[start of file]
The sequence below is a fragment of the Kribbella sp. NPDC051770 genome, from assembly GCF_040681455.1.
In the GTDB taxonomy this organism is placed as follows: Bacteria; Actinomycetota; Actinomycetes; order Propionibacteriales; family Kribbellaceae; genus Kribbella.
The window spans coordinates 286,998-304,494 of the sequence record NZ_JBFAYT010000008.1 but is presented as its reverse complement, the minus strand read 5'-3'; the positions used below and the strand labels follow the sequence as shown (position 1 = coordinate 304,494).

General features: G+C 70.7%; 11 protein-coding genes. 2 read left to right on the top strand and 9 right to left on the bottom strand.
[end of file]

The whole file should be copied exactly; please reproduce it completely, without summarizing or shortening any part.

The sequence below is a fragment of the Kribbella sp. NPDC051770 genome, from assembly GCF_040681455.1.
In the GTDB taxonomy this organism is placed as follows: Bacteria; Actinomycetota; Actinomycetes; order Propionibacteriales; family Kribbellaceae; genus Kribbella.
The window spans coordinates 286,998-304,494 of the sequence record NZ_JBFAYT010000008.1 but is presented as its reverse complement, the minus strand read 5'-3'; the positions used below and the strand labels follow the sequence as shown (position 1 = coordinate 304,494).

General features: G+C 70.7%; 11 protein-coding genes. 2 read left to right on the top strand and 9 right to left on the bottom strand.